Josie Coak is giving seniors the tools and confidence they need to retain independent living through her business, Charcare.

Josie Coak is giving seniors the tools and confidence they need to retain independent living through her business, Charcare.

Charcare helps seniors stay in their own homes

“Give us a call if you need it and we’ll come running.”

 

That’s how Josie Coak sums up Charcare – Assisted Living Services for the Elderly and Housebound, her home-based business serving Campbell River seniors since 2012.

Coak, along with her staff, are empowering seniors by giving them advice along the way and, more importantly, helping them to continue living independently in their own homes.

“We are making the elderly advocates for themselves,” Coak says. “We’re giving them the power to make decisions.

“This is the goal – to keep these people in their home for as long as you can.”

Coak and her team aim to offer the care seniors need to have the peace of mind that they can maintain their daily activities in the comfort of their own home.

“We’ll do anything,” she says.

That includes personal care which ranges from bathing, shaving, clipping nails, and helping seniors get dressed.

Charcare also provides meal preparation and cooking as well as light housekeeping.

“It’s just where the need arises,” Coak says. “We fill in the blanks. We cover all aspects of daily living. We give them a lifeline.”

They’ll also give them a lift.

“We’ll take you shopping, we’ll take you to the walk-in clinic, take you to get your prescription,” Coak says.

It’s busy work for Coak who provides care 24/7. With 54 clients, it’s a lot of work so Coak has expanded from a one-woman operation to five, including herself.

But as busy as she is, it’s nothing compared to the life she left behind.

Coak immigrated to Canada in 2007 from Cornwall, England.

She and her husband were looking for a change of pace and a more relaxed lifestyle. She was working six days a week while her husband was working seven.

“In England you have to work really hard because it’s expensive,” Coak says. “I drove 156 miles each day and worked 12-hour shifts (as a nurse) in a hospital.”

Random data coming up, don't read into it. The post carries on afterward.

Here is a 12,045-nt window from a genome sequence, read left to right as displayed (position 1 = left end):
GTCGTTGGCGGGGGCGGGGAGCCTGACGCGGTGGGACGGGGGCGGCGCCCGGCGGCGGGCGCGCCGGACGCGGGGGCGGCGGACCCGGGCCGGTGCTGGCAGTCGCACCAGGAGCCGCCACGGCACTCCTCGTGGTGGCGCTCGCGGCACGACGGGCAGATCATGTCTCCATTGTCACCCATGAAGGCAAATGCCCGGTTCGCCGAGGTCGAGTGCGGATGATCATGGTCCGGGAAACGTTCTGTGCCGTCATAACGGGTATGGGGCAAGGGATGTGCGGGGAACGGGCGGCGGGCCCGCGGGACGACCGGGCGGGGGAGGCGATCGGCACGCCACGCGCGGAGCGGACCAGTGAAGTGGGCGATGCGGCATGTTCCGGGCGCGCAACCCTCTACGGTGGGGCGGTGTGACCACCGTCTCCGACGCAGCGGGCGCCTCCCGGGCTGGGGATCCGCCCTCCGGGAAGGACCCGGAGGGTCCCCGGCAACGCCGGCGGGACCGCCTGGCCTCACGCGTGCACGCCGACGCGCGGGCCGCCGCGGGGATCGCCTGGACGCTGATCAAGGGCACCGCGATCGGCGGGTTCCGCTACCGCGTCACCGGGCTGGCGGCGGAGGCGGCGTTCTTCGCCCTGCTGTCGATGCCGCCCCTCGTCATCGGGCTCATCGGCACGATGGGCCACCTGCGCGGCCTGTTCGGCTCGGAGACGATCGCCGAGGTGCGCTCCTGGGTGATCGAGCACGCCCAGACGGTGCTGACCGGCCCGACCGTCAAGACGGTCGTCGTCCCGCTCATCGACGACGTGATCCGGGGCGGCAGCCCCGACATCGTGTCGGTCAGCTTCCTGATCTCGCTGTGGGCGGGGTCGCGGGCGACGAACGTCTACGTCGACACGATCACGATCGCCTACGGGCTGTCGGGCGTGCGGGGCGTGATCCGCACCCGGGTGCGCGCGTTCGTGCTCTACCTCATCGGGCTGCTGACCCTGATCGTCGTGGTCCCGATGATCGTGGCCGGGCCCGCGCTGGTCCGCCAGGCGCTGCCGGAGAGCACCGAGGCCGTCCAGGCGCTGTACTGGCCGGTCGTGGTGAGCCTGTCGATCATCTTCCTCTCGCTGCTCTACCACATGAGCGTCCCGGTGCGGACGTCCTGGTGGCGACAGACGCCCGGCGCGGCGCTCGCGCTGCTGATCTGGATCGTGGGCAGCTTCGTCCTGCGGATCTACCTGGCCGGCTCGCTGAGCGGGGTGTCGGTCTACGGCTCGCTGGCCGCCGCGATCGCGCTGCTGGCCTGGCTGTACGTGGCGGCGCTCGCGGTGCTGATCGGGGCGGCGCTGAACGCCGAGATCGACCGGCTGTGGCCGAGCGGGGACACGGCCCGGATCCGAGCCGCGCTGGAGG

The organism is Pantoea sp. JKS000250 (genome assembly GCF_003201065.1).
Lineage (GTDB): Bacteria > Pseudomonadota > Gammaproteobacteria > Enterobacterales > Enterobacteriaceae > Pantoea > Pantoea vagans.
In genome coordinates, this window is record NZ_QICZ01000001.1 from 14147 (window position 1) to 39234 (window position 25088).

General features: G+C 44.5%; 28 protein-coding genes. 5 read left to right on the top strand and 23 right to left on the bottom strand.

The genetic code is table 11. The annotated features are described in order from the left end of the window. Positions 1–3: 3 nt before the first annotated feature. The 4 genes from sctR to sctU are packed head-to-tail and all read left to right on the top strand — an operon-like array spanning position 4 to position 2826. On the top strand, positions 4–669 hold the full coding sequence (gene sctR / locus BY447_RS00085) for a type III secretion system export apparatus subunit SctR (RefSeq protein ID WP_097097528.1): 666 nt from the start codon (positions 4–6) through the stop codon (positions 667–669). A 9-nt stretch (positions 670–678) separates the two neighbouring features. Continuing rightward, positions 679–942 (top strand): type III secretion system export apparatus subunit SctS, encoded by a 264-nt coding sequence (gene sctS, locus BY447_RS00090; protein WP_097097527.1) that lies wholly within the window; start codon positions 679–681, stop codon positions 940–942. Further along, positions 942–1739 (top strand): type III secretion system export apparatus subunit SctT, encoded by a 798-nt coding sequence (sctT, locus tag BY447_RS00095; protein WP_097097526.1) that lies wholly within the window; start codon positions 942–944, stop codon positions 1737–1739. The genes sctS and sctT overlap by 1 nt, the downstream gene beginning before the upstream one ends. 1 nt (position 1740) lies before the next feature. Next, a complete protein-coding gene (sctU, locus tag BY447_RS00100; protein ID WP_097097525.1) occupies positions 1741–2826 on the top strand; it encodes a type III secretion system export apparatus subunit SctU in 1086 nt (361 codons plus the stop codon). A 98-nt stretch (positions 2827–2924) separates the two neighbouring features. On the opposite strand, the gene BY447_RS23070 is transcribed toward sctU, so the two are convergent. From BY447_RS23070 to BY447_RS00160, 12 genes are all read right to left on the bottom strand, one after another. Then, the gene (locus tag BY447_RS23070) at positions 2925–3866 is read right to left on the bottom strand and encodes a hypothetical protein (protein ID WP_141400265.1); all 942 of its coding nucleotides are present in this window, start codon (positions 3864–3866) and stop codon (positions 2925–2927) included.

Coak says while she loved the work, she didn’t enjoy coming home at 11 o’clock at night, only to have time to shower, go to bed, get up at four or five in the morning and do it all over again.

“I realized, ‘this can’t be it.’ And it wasn’t,” Coak says.

After coming out to Canada for a holiday, Coak and her husband decided to come back permanently.

They lived in Chilliwack until January, 2008 when they moved to Campbell River. The pair secured permanent resident status in February of 2011.

Coak made the decision to not return to formal nursing as it would require years of repetitive training so she registered to work as a care aide. She was hired as an on-call Registered Care Aide (RCA) by a local homecare service shortly after.

With the help of NIEFS, Coak soon decided to start up her own business which began with a handful of regular clients.

Since then, Charcare (named after the British term ‘char’ for a female house or office cleaner) has grown and is providing a valuable service to the community.

Coak says that can be in the form of something as simple as reassurance.

“We like to be reassured, no matter how old we are,” Coak says, adding that sometimes seniors get nervous being on their own because they don’t have the ability to do the daily tasks that come naturally to the younger generations. Sometimes they have questions that go unanswered because they don’t know where to start to find the answer.

Coak says one way she can help is to provide seniors with manuals and brochures put out by Campbell River Family Services.

“People just get lost along the way sometimes,” Coak says. “You’re not lost, we’re here to help you.”

Coak says what keeps her going is the satisfaction she gets when she puts a smile on someone’s face or she’s able to make a difference in someone’s life.

“One might hope that there’s a lot of happy people out there who are reassured that home is where they can stay.”

Campbell River Mirror

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